Long-term planning and strategic management are common phrases used in the business world. Both are essential to the effective management of an organization. Long term planning and strategic management have many similarities, and the terms are sometimes used interchangeably. While some organizations may use what is referred to as long-term strategic planning, this is a hybrid of the two separate planning methods. There are a few essential distinctions which are important to understand when undertaking either long-term planning or strategic management.
Long-Term Planning Definition
The Business Dictionary website defines long-term planning as an “exercise aimed at formulating a long-term plan, to meet future needs estimated usually by extrapolation of present or known needs. It begins with the current status and charts out a path to the projected status, and generally includes short-term (operational or tactical plans) for achieving interim goals.” Long-term planning commonly makes use of the PEST analysis to identify external factors such as political, economic, social and technological factors which may affect the organization’s ability to maintain a sustainable competitive advantage. The organization then develops a plan to combat these external factors over the long term.
Strategic Management Definition
Strategic management is a specific process used to develop goals designed to align the day-to-day activities of the organization with its overall mission statement. Strategic management begins with a mission statement which concisely communicates the organization’s reason for being in existence. This process typically makes use of the SWOT analysis to identify the organization’s Strengths, Weaknesses, Opportunities and Threats. Leaders and managers then develop SMART goals to take advantage of these strengths and weaknesses and combat weaknesses and threats. SMART goals are goals which are Specific and Measurable, reasonably Achievable, Relevant to the mission statement and tied to a Timeline for completion. The organization then develops policies and procedures designed to achieve these specific goals.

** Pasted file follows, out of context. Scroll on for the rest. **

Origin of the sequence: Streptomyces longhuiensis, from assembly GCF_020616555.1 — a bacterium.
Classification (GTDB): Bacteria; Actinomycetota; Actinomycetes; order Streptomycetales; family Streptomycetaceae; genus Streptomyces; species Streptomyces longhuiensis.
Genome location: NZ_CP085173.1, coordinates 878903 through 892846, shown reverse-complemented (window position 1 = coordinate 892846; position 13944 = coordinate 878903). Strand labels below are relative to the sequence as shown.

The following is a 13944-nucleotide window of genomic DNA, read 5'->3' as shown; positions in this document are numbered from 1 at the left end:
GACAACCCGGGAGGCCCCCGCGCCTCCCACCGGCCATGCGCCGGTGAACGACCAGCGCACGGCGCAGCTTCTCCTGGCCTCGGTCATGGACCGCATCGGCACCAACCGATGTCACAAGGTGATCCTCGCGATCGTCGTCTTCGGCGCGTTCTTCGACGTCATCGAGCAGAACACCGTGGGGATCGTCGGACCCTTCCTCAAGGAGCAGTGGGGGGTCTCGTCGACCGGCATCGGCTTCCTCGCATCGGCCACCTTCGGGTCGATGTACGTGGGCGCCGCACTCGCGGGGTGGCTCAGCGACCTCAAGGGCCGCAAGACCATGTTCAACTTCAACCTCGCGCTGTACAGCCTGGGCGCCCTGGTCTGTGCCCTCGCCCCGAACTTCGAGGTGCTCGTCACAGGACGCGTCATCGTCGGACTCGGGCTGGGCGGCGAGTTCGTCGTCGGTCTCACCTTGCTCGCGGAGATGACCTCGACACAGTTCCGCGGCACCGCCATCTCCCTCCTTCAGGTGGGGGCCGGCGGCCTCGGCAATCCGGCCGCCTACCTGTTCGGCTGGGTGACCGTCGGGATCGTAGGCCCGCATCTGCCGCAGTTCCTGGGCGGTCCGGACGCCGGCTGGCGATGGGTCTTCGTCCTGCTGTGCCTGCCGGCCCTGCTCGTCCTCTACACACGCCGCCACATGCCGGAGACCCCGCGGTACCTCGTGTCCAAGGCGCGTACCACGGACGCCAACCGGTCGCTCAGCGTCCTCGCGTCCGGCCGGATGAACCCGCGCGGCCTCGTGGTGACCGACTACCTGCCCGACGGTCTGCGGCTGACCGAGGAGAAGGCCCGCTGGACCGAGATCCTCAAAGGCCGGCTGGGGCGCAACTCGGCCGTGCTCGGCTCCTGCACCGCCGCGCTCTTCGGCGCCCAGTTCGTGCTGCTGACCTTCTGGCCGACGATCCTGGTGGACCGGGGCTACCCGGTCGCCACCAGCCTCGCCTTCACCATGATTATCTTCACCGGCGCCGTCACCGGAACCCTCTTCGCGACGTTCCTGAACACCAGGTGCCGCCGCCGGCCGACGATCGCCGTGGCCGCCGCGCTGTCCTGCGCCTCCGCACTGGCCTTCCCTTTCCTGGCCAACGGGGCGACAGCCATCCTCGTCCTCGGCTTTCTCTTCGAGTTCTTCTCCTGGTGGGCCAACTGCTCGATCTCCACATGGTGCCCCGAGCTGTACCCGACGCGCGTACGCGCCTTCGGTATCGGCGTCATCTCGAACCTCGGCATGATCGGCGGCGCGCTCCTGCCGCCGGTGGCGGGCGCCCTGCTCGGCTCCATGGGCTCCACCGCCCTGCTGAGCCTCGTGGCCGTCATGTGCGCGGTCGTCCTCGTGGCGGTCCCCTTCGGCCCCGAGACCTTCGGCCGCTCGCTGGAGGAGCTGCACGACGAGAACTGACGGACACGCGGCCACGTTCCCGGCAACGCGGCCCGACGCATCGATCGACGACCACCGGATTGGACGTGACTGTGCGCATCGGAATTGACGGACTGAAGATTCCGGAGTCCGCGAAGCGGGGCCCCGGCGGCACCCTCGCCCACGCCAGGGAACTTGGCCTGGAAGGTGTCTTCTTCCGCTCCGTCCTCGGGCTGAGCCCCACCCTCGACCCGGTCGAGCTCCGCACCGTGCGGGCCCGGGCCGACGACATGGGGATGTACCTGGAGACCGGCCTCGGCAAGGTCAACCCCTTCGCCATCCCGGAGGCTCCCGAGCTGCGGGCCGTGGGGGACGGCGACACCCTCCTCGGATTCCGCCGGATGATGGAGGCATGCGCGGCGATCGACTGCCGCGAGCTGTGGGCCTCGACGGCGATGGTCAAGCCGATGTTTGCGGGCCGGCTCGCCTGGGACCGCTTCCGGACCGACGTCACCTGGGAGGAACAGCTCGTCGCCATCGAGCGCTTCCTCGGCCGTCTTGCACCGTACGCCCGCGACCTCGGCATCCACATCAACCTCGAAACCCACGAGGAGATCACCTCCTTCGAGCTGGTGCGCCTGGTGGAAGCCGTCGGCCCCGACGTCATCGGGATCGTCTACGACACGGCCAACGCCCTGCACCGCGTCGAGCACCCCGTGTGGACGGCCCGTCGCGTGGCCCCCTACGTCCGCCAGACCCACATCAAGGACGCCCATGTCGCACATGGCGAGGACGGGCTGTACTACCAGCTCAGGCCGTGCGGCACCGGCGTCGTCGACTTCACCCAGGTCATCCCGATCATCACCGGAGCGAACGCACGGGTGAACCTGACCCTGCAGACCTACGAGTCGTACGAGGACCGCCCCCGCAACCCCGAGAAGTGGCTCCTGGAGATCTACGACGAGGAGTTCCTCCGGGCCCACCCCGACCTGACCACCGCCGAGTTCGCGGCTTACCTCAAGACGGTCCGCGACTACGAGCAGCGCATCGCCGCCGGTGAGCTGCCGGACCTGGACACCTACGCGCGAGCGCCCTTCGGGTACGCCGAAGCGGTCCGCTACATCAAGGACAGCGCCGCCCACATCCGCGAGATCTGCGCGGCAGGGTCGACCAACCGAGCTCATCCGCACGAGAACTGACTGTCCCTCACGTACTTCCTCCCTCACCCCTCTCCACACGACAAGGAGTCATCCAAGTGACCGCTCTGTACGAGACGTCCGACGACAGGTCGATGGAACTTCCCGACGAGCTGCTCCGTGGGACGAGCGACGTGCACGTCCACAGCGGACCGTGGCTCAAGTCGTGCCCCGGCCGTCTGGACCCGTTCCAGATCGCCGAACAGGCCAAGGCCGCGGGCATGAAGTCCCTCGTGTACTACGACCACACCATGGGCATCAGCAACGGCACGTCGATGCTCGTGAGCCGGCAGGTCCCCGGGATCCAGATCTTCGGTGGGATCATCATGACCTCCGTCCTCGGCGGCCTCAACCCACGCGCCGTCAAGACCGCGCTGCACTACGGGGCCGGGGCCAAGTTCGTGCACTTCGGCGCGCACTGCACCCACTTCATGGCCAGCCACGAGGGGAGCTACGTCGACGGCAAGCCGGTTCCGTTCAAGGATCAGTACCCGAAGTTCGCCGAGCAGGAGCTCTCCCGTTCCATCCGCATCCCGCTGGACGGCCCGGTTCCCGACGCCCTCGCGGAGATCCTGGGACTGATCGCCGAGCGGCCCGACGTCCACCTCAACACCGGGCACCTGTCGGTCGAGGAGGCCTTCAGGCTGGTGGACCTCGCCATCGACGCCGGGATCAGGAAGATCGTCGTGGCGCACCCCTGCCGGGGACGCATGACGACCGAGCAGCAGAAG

Long-term planning and strategic management consist of many common elements. For example, both methods include some form of assessment of the organization’s current position in relation to its desired position. Both long-term planning and strategic management involve the development of goals or plans for achieving success. Additionally, some of the methods used for each, including the SWOT analysis and PEST analysis, may be used in the other.
Strategic management typically relates to organizational goals leaders wish to achieve over the midterm, typically two to four years into the future. Long-term planning, by definition, relates to organizational planning designed to create and maintain a sustainable competitive advantage over the long term. Long-term planning, in relation to midterm strategic planning, would then relate to a period of more than four years into the future. Additionally, strategic management generally includes the setting of specific and measurable goals which are related to the organization’s mission, while long-term planning includes the mapping of a specific path the organization will take to achieve its projected status. Long-term planning often focuses on combating external influences, while strategic management also involves the development of internal core competencies.